The researchers involved in the recent animal study stated: “We demonstrate that melatonin significantly delayed disease onset, neurological deterioration and mortality in ALS mice.” More specifically, melatonin was shown to inhibit nerve degeneration and nerve cell death of the motor nerves involved in ALS.

In the first study of its kind, researchers have demonstrated novel and previously unknown mechanisms of action by which BCM-95 Curcumin and BosPure Boswellia work synergistically to prevent colorectal cancer and demonstrate anti-tumor activity in both in vitro and in vivo.

“We have known for awhile that curcumin and boswellia both have potent anti-cancer properties,: said Ajay Goel, PhD, one of the study’s authors. “In this study, we investigated how they work in conjunction to reduce proliferation and increase cell cycle arrest and apoptosis (various mechanisms by which cancer cells are killed). We found that the two together activate a broader array of gene regulators called microRNAs, with a wider spectrum of impact compared to either compound individually.”

Foods made from whole grains – the hard, dry seeds of plants – have been a nutritional staple for thousands of years. They provide a wealth of heart-healthy nutrients, including fiber, vitamins, minerals, good fats, enzymes, antioxidants,  and phytonutrients, according to the April 2015 Harvard Heart Letter.

Eating whole grains instead of highly processed grains has a wide range of health benefits, such as lowering blood pressure, blood sugar, and blood cholesterol, and reducing chronic inflammation.

When people repeatedly push themselves to the limit, the body eventually breaks down, leading to injury and pain. And unsurprisingly, many of these patients take either prescribed or over-the-counter (OTC) medication on a regular basis to control pain and inflammation. But if medications should not be used over extended periods, what can be done instead? One safe alternative is using kinesiology tape (k-tape) over the site of pain. In individuals with chronic low-back pain, a study found that k-tape in conjunction with usual care resulted in a better pattern of abdominal muscle recruitment compared with pre-treatment measures. Another study found that regardless of the technique of application, k-tape was helpful in reducing pain and disability in individuals with chronic lo-back pain.

In a recent unpublished study in the U.S., researchers used ultrasound  imaging to show that k-tape has a lifting effect on subcutaneous tissue layers. This preliminary finding is in line with the long-held belief that k-tape’s mechanism of action is partially achieved through decompression of local tissues.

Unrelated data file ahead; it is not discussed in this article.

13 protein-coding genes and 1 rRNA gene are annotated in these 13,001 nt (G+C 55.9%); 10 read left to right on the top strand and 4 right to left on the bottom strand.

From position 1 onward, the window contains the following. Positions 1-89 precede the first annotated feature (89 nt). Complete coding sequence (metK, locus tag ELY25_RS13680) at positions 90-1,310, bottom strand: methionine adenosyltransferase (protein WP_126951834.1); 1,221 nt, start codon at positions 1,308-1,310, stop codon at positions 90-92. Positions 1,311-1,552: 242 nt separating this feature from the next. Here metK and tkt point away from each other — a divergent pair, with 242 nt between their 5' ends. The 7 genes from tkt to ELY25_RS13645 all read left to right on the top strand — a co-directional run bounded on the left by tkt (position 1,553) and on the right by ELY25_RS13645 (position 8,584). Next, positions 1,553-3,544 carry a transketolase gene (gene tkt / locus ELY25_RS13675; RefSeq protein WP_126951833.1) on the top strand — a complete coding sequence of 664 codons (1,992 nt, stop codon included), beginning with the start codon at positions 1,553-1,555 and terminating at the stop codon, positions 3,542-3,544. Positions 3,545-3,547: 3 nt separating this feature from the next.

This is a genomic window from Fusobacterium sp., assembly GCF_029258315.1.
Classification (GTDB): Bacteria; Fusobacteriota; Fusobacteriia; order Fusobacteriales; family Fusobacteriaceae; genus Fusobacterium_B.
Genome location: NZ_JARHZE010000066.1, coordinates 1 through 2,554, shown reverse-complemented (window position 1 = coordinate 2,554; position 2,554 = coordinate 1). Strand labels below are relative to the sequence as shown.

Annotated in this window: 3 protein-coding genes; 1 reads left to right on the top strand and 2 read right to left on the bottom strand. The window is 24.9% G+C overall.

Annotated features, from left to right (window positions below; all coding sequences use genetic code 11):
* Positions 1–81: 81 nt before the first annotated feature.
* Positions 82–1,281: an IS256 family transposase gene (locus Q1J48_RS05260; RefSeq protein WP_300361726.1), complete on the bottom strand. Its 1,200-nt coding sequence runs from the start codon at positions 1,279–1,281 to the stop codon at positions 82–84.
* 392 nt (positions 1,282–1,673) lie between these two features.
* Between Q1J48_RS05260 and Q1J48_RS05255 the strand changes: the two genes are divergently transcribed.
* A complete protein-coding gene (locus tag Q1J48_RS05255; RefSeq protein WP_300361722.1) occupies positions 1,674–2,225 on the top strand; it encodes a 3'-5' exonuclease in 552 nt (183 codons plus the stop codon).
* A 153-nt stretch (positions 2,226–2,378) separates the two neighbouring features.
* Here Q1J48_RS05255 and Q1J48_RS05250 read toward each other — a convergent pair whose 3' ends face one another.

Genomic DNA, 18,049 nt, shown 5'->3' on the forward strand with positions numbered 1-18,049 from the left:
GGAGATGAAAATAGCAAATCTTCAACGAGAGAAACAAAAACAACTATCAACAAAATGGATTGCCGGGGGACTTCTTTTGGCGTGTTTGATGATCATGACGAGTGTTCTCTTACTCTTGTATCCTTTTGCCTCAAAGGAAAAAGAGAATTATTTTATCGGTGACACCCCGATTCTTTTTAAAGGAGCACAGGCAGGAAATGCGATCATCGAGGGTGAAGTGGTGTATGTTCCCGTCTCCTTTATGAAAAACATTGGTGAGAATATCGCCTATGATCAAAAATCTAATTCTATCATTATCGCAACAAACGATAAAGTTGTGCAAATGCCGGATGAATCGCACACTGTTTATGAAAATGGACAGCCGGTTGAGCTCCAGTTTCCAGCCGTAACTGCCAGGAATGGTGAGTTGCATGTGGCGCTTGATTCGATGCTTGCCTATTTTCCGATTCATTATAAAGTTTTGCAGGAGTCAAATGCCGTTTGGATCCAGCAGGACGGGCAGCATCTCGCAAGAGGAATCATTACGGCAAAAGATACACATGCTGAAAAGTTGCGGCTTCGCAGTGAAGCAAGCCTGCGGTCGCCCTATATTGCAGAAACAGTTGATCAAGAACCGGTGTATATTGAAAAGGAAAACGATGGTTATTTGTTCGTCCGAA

Clinically, this may be the reason for dramatic changes in the reduction of swelling and hematomas with k-tape application. This lifting effect creates convolutions on the skin that potentially decompress lymphatic vessels and facilitates the removal of exudates from the treated area.

The lifting effect is also thought to improve circulation locally, allowing ecchymoses to be cleared more efficiently. Finally, the lifting effect may simultaneously decrease pressure on superficial nociceptors and stilmulate mechanoreceptors, leading to less perception of pain in the underlying tissue.


Research conducted at Carnegie Mellon University in Pittsburgh showed that middle-aged and older people have a lower instance of hypertension when they devote time to helping others through volunteerism.

Those who reported participating in volunteer work for a minimum of 200 hours each year during the initial meeting in 2006 were determined to be 40 percent less likely to end up with elevated blood pressure at the second meeting than their peers.


In clinical practice, we see patients with complaints that cross the entire spectrum of health. On of the most common concerns is associated with digestive or gastrointestinal (GI) health. Patients may have constipation, diarrhea, bloating and/or chronic GI infections such as Candida; or associated problems such as small-intestine bacterial overgrowth (SIBO).

Probiotics have ample research suggesting their ability to support a healthy digestive tract. The digestive tract is an extremely dynamic environment that, when properly balanced and healthy, works in amazing ways.

The clinical use of probiotics has been evolving over time. Consider a type of beneficial bacteria that was actually developed from studies looking at the relationship of the microbiota on the root system of plants and the microbiota in the human digestive tract. Efficacy has been shown in treatment of irritable bowel syndrome (IBS).